Sometimes, the complexity and nature of some jobs makes it near impossible for a single person to effectively and efficiently produce and complete a task that was assigned to him and, therefore, requires the help of trusted colleagues and it should fit in with the company culture.
In the Lord of the Rings, for instance, Frodo Baggins embarks on a dangerous quest to take and destroy the Ring of Sauron by throwing it into Mount Doom with the help of the Fellowship of the Ring, which is comprised of nine members. Likewise, in the Marvel Comics universe, the Avengers are a team of superheroes who work together to kick villains’ butts.
Great movies, books, and comics like these have all taught us the importance of teamwork with the primary advantage being that a team can achieve a common goal which, in turn, leads to the success and growth of an organization.
After all, they say two heads are better than one for a reason, and we’ve got five pretty good ones for you.
1. Improved Efficiency
Most projects come with a deadline. And if one employee has to deliver a report within 24 hours, but has 48 hours’ worth of work to get through, the end result will most likely be subpar, to say the least. Worse: he might not even finish it on time.
However, working within a team allows for the workload to be shared equally amongst members and distributed according to each member’s skills and strengths. With more hands on deck, tasks are, therefore, completed faster and more efficiently.
2. Better Employee Relations
When a workplace encourages collaboration and teamwork, strong relationships are established and developed among coworkers, which helps them communicate more freely and openly as well as encourage and motivate each other.
Meanwhile, as with everywhere else, conflicts inevitably happen in the workplace. No two people in one team are the same, and they often have different habits and work styles that may frustrate one another. However, because each member collectively works toward a common goal, employees learn to resolve disagreements by themselves for the sake of the project and team as well as the organization and its mission – and any employer will tell you that conflict resolution skills are viewed favorably by employers.
Moreover, working within a team provides employees with a support network where they can freely seek guidance when they’ve run into a wall in order to deliver high quality results. Members learn to help each other and rely on each other, and this allows them to build trust within the group.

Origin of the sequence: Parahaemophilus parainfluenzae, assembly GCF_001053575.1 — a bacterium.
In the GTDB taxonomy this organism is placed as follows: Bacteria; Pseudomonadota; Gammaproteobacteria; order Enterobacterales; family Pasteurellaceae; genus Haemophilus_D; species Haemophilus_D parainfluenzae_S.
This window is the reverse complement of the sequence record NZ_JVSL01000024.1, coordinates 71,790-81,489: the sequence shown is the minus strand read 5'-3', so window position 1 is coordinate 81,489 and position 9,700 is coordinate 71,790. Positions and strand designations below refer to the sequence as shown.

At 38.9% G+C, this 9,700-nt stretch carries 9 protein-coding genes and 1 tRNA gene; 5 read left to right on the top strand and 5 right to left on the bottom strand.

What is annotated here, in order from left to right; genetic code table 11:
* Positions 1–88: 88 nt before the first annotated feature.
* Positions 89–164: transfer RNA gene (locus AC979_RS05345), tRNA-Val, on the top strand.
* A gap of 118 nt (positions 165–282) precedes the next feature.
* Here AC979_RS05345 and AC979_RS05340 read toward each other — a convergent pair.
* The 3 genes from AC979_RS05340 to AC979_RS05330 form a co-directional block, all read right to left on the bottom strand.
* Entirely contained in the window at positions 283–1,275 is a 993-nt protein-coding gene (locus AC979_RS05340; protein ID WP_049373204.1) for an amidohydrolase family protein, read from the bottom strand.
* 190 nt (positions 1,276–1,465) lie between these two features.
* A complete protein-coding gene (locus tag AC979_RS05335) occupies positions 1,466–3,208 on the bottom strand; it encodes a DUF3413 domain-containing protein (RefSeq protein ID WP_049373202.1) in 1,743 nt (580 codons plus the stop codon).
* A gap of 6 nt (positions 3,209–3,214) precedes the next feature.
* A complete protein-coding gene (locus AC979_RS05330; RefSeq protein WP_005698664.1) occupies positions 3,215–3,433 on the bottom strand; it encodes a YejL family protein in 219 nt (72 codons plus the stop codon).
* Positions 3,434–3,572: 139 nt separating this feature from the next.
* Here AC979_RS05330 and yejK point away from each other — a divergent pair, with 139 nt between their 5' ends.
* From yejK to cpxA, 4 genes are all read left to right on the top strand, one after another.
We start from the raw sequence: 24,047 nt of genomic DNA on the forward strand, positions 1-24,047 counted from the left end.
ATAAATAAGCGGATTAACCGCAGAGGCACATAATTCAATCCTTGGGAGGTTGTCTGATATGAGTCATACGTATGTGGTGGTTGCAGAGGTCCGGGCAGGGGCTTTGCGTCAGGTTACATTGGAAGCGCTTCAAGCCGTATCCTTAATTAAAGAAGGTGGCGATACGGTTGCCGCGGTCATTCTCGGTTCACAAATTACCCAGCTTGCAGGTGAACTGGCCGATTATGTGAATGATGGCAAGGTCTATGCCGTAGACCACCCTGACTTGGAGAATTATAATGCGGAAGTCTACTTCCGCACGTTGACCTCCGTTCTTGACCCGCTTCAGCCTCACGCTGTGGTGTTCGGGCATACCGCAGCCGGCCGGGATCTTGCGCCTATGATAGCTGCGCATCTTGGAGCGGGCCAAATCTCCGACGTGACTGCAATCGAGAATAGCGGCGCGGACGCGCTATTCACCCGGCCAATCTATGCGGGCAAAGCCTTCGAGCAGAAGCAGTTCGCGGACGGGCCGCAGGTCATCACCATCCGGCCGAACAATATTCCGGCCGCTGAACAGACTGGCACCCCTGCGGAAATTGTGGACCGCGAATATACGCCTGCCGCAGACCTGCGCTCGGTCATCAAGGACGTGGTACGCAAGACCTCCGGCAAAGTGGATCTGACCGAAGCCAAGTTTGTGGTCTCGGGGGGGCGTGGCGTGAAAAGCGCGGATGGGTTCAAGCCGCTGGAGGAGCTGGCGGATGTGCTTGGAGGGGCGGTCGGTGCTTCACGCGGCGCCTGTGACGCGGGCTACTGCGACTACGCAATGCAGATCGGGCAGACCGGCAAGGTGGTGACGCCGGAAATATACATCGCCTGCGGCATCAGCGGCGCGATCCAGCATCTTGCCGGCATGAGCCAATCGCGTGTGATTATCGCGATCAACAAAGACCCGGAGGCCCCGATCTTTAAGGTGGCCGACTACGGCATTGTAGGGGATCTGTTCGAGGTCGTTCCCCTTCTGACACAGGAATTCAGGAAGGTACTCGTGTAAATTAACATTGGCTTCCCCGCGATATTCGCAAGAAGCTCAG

3. Increased Innovation
When two (or more) heads come together, the possibilities are endless.
Teams are better able to produce more creative, innovative, and practical solutions to problems than someone working alone. In fact, some companies have embraced this idea by using teams to create a work environment that fosters creativity.
Take W.L. Gore & Associates, for example, a technology and science-based enterprise in the US that uses the flat lattice corporate structure in which associates (not employees) are hired into general work areas and, with the guidance of sponsors (not bosses), commit to projects that best match their unique skill sets. They can also lead their own projects and teams which emerge, thrive, and then dissolve when the required work has been accomplished. This unique, non-hierarchal structure allows and encourages associates to grow, develop, and innovate in small teams.
4. A Learning Experience
As explained earlier, no two employees are the same, and this means that they have different skills and strengths that complement those of each other’s. In other words, teamwork provides team members with the opportunity for learning and professional development.
They’re able to learn from one another and develop skills that they can then use throughout their careers, while questions are answered and concepts are better understood more quickly. Each team member is an education resource to other employees, and should all be used as such because fewer mistakes are then made and the team’s efficiency is improved.
5. Improved Morale
When the workload is shared and when members of a team collaborate, they can feel a greater sense of accomplishment when they have completed a task and reached a goal that they would not have been able to achieve if they had been working alone. This combined with a sense of belonging, appreciation, and recognition can drastically improve employee self-esteem and morale.
In turn, when employees find joy in their work, and they experience increased job satisfaction and less stress, companies see a drastically lowered turnover rate. And that’s especially music to employers’ ears, considering that employee turnover can be quite expensive: replacing a mid-level employee can cost a company upwards of 150% of what they would have paid in terms of annual salary.
Can you think of any other ways employees can benefit from teamwork? Perhaps you’re a manager and have a few pointers you’d like offer? Share your thoughts with us in the comments section below!